Need Advice - Wedding Cake Leaned -Almost A Disaster!

Decorating By bricker Updated 19 Apr 2011 , 10:52pm by Sangriacupcake

bricker Posted 18 Apr 2011 , 10:14pm
post #1 of 18

I thought I did absolutely everything I could when I stacked this cake so that it would stand tall and not fall down or lean but, unfortunately, it leaned. I really need to figure out what went wrong so that I can correct the problem before I do the next cake in May.

I made 6-8-10-12-14 round cakes. The 6, 8, 10 and 14 I filled with strawberry sleeve fruit filling and crumb coated them then frosted and covered in fondant 6-7 hours later. The 12" I had to rebake so I baked it, let it set and cool a couple hours then filled, crumbed and put the fondant on. I leveled all the cakes with my agbay so they were all even.

I used SPS and I even put double sided carpet tape on every separator plate for extra support. I used a ruler and measured exactly where the plates should go so that they were all centered on the cakes.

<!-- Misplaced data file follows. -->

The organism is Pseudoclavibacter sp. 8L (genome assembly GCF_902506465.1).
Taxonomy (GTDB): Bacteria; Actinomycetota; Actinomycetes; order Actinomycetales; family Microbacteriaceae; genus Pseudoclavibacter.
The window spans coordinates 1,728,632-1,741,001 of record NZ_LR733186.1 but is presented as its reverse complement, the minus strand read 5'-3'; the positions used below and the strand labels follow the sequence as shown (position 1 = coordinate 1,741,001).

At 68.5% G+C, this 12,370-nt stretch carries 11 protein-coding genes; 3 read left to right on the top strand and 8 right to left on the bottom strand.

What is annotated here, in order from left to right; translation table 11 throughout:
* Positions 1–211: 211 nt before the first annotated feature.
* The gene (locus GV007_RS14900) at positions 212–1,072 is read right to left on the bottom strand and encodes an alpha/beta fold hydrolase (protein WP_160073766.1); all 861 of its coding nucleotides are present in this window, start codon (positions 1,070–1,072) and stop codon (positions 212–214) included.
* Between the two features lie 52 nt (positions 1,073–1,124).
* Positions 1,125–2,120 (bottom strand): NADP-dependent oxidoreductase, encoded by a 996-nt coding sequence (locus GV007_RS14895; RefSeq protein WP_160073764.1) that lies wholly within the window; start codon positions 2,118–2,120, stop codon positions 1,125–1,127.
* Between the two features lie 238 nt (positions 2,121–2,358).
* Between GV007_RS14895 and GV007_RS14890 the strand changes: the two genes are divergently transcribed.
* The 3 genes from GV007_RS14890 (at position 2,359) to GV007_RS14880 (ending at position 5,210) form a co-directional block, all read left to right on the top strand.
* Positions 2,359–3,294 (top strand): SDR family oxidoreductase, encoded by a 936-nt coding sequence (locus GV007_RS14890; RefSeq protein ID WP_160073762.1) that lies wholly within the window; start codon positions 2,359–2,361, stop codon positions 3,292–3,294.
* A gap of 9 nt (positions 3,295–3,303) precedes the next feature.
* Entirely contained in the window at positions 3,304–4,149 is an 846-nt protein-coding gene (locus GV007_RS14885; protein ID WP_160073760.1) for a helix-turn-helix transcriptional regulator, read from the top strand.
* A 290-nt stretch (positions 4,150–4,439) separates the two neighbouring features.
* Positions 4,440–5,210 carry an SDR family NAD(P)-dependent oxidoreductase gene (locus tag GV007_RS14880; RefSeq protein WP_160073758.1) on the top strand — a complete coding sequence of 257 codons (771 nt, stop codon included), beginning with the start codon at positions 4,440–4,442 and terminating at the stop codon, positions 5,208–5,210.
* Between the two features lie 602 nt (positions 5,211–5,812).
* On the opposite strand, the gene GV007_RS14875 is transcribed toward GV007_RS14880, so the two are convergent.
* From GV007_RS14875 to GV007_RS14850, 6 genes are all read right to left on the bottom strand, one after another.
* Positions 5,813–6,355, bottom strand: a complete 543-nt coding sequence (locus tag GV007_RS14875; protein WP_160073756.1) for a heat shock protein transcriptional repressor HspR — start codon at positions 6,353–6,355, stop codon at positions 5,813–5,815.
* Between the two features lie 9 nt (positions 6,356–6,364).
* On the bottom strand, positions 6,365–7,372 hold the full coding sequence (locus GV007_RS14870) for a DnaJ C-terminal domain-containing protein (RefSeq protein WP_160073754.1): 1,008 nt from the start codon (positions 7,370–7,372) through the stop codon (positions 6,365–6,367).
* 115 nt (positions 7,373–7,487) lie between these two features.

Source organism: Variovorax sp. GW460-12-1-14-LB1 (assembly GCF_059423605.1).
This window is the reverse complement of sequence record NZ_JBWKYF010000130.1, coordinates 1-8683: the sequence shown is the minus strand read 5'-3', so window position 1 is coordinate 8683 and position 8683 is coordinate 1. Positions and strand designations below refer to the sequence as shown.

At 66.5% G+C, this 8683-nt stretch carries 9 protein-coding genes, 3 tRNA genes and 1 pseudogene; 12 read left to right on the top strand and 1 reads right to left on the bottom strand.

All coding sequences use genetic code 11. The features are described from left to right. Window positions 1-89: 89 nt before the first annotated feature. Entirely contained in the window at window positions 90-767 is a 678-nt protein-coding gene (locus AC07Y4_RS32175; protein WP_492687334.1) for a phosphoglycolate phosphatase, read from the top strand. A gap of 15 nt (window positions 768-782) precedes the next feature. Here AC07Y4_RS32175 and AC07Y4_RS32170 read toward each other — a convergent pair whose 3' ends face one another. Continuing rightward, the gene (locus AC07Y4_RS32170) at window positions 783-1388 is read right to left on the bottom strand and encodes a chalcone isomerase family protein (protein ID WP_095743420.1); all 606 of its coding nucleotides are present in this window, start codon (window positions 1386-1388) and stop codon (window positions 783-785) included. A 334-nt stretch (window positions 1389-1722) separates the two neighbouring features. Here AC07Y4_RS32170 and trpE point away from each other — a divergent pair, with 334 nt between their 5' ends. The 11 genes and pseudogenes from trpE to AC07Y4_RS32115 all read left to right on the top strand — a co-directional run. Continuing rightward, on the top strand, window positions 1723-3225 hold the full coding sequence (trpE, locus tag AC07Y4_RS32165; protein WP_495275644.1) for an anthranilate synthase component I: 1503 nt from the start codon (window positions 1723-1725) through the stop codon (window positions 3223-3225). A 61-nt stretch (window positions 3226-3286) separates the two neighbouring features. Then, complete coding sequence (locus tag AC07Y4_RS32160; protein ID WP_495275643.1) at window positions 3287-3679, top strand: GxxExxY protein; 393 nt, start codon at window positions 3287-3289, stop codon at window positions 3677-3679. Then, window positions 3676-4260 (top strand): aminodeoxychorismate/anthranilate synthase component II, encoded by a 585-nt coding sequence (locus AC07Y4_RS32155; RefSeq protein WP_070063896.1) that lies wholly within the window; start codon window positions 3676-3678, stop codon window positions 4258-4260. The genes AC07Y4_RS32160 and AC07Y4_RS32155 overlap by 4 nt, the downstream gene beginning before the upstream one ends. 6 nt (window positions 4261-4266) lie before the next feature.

I honestly don't know what else I could have done. When I stacked the cakes on top of each other the cake looked great.......for a short time...then I could see that it looked like the top 3 cakes were leaning towards the front of the cake. From the front, the cake looked great, but from the side it looked like the leaning tower of pisa.

The cake stand was a piece of birch tree that had been cut and sanded and leveled. I put my level on it and it was level. I saw that Nadia cakes posted on another thread when the pillow cake she did on the food network went down they decided the cakes needed a center dowel so she uses a cupcake tower? Don't understand how that works? SPS is supposed to do the trick and you can't put a center dowel in with sps.